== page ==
And as a result, Paul can say, “For you are saved by grace through faith, and this is not from yourselves; it is God’s gift—not from works, so that no one can boast” (Ephesians 2:8–9). Salvation is the great leveller. No person has a claim on God that will allow him to boast. From beginning to end, salvation is by God’s grace alone.

Now, if we look at church history, we see a series of disputes that have helped the church go back to these biblical truths and reaffirm them. In the fourth century, a British monk came to Rome and saw people calling themselves Christians but not living like Christians. Being a monk, this deeply distressed Pelagius and so he took it upon himself to bring the self-denying holiness of monasticism into the church at large.

Sadly, Pelagius had some pretty bad theology. He believed that all human beings were born sinless like Adam was before he fell. Therefore, all humanity had not fallen in Adam, but Adam was just a really bad example. And Jesus’ life was then a really good example. So what people had to do was use their free will to choose to follow Jesus’ example and they will then get into heaven. And if they were really good at using their free-will, they could maybe even live a sinless life on earth before doing so!2

One writer puts it this way: “Entry into heaven, in the Pelagian scheme, became a just reward for living a good life on earth, rather than an undeserved gift purchased for helpless sinners by the blood of an all-sufficient Saviour.”3

Like any zealous teacher, Pelagius gained a following. The Visigoths then sacked Rome and Pelagius along with one of his most gifted students, Celestius, fled to North Africa. Now Celestius was a very strong personality, and he also was very logical. And Celestius’s logical connection of his master’s teaching is what exposed Pelagius as a heretic.

When they arrived in North Africa, Celestius tried to be ordained by the African Church. And instead of ordaining him, they condemned him as a heretic. This alerted Augustine, who was in North Africa, to what Pelagius and Celestius were teaching. Augustine then gifted the world with a wonderful defence of the absolutely sovereign grace of God in saving sinners.

Eventually, Pelagius was condemned as a heretic, because his teaching of man not being truly sinful just went against so many Scriptures.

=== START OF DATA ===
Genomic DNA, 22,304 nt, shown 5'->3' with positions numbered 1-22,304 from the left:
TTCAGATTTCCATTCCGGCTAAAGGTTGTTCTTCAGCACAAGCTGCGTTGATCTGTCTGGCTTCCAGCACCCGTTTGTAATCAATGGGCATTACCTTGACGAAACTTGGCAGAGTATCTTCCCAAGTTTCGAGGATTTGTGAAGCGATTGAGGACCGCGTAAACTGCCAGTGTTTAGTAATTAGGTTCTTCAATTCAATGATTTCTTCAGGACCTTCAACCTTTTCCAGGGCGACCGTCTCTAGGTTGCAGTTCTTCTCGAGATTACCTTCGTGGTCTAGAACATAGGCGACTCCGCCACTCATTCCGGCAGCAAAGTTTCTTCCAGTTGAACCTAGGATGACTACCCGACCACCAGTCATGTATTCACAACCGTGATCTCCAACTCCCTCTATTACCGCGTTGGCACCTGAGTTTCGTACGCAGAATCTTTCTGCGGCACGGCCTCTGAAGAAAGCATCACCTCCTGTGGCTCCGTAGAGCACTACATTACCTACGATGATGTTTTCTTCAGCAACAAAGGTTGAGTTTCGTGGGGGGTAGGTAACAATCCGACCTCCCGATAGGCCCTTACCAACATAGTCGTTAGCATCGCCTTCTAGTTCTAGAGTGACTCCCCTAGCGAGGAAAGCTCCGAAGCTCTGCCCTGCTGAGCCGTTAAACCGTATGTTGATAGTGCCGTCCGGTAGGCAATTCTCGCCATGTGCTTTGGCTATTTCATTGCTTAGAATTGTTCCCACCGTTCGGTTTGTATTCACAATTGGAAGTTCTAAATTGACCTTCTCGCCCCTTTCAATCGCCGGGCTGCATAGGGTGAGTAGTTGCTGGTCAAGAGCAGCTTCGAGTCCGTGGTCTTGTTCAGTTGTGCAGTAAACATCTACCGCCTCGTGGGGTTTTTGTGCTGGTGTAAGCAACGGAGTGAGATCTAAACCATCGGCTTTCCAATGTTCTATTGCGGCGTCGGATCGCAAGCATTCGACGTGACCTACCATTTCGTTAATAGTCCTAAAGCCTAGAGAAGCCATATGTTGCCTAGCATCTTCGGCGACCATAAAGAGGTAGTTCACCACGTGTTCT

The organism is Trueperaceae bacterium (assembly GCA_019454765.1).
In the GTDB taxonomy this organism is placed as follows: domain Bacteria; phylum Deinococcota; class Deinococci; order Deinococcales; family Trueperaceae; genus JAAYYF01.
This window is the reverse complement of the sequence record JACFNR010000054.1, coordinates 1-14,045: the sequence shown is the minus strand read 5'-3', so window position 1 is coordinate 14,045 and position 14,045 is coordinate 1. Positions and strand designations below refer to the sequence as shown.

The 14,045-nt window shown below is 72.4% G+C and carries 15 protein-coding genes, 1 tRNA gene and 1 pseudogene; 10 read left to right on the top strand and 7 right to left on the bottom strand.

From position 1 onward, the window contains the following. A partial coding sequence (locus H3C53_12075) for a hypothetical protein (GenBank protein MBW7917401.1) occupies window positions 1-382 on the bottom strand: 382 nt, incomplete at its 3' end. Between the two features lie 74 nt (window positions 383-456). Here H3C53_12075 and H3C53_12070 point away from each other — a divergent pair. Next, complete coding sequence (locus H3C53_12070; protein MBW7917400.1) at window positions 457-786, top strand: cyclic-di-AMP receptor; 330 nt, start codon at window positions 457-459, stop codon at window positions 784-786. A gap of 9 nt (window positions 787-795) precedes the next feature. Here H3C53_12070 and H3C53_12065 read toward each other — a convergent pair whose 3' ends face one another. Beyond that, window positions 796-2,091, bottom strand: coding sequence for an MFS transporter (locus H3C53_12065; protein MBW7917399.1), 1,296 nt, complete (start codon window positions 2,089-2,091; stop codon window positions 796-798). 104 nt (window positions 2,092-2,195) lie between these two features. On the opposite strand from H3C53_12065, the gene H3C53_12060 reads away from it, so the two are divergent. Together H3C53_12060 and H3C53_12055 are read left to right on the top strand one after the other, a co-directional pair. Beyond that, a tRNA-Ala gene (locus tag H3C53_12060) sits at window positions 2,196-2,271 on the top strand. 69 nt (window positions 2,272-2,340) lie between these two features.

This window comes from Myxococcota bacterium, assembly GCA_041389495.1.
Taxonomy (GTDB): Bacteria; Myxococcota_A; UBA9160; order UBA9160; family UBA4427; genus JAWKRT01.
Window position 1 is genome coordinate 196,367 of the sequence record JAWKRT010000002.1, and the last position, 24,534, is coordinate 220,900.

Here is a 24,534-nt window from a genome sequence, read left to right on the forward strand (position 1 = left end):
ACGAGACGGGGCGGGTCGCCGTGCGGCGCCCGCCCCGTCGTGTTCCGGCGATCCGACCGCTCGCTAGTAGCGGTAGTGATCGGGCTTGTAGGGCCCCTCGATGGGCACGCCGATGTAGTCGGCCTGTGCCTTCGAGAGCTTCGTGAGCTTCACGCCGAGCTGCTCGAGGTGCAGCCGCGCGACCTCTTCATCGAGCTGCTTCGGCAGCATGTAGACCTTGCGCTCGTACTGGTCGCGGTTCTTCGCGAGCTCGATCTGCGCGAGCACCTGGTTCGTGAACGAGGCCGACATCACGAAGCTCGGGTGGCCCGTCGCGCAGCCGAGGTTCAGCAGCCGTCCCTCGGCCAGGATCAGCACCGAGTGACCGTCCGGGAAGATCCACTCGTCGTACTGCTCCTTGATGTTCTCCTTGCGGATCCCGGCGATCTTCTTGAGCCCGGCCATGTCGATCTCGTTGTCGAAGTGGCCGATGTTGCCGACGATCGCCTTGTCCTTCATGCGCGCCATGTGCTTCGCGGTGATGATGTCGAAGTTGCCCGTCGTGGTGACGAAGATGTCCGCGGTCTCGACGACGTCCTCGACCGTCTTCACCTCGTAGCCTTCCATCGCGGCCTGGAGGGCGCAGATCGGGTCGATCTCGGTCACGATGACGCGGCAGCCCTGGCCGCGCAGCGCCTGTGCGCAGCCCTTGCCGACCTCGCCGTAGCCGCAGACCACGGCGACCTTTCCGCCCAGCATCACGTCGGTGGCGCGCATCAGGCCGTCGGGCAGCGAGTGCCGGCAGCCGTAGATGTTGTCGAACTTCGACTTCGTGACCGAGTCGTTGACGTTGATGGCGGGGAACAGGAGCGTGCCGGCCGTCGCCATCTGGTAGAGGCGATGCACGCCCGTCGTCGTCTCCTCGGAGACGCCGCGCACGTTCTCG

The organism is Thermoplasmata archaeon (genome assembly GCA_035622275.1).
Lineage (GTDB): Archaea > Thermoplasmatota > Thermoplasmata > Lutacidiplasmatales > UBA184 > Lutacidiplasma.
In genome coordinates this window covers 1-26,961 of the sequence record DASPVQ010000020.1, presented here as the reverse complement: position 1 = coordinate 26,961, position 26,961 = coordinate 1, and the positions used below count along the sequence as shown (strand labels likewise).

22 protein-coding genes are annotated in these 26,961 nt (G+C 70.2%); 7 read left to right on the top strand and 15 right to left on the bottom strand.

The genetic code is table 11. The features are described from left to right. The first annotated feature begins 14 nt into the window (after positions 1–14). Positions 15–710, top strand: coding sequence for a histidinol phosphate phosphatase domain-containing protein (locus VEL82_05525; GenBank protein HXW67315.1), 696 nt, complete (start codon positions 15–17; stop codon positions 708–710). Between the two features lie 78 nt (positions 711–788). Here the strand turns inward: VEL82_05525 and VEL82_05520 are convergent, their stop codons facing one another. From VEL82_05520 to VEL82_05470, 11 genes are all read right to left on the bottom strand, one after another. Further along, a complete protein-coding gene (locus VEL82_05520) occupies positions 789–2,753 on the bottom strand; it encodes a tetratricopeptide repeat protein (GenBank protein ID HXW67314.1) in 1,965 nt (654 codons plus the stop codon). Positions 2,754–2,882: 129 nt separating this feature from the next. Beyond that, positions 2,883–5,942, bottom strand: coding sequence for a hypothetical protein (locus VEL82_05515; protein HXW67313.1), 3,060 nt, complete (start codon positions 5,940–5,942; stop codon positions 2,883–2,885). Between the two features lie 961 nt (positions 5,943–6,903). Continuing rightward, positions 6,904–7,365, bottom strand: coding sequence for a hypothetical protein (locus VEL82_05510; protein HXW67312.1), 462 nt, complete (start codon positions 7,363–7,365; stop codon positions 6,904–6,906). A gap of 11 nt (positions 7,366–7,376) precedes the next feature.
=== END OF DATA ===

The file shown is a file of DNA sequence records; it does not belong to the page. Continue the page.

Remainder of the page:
Sadly, the issue didn’t die there. Eleven hundred years later, one of the greatest humanist scholars of his day, the man that gifted the Reformers with an outstanding critical Greek text, soon parted ways with them on this same issue.

Desiderius Erasmus imbibed a humanism in his studies that lead him to think too highly of human ability.4 And so Erasmus favoured Pelagius’s view on salvation, which brought him into direct conflict with Luther.

To summarise the disagreement:

Erasmus believed there was something within humanity that could lead them to salvation.


He argued that we are capable of making a choice to adhere to the Christian faith.


Luther, on the other hand, affirmed man’s total inability to save himself, and the sovereignty of Divine grace in his salvation. At the heart of Luther’s understanding of grace was the acknowledgment that grace is something which ultimately comes, not from within, but from without.5

Luther argued his position most persuasively in his book The Bondage of the Will. This is his theology of salvation by grace alone built upon the Scriptures and affirmed by other Reformers as they studied the Scriptures themselves.


This teaching—that people make no contribution to their salvation; that humanity is helpless, wayward, and incapable of choosing God; and that salvation starts and ends with God’s grace to sinners in Christ—became a battle cry for the Reformers. And against the Roman Catholic teaching that salvation is by grace plus merit, they proclaimed the Latin slogan: sola gratia (“by grace alone”).

As our culture readily affirms the inherent goodness of people, we need to hear the call of sola gratia. The Scriptures make it plain that “our salvation has nothing to do with our goodness, our ability, or even our intentions. On the other hand, it has everything to do with God’s might and power to rescue helpless humanity.”6 Friend, if anyone is saved, it will always be by grace alone.

Jonathan Tempies

Jonathan Tempies

Calvary Baptist Church

Jonathan was born in Cape Town but spent most of his life in Johannesburg. After graduating from Wits, he spent seven years working as an electrical engineer. During this time, he met his wonderful wife, Christy. After experiencing the great need for biblical preaching in South African churches, Jonathan pursued training for ministry at The Master’s Seminary in Los Angeles. Jonathan, Christy, and their two boys then returned to South Africa with a desire to plant or strengthen a local church. God quickly answered their prayer by providing an opportunity for them to serve him at Calvary Baptist Church in Richard’s Bay.

  1. D. M. Lloyd-Jones, Romans: An Exposition of Chapter 6 The New Man, 9–10.
  2. N. R. Needham, 2000 Years of Christ’s Power, Volume 1, p. 215.
  3. N. R. Needham, 2000 Years of Christ’s Power, Volume 1, p. 216.
  4. 5 S. D. Ellison, Five: The Solas of the Reformation, p. 22.
  5. Ibid., p. 24.
  6. 7 Ibid., p. 33 .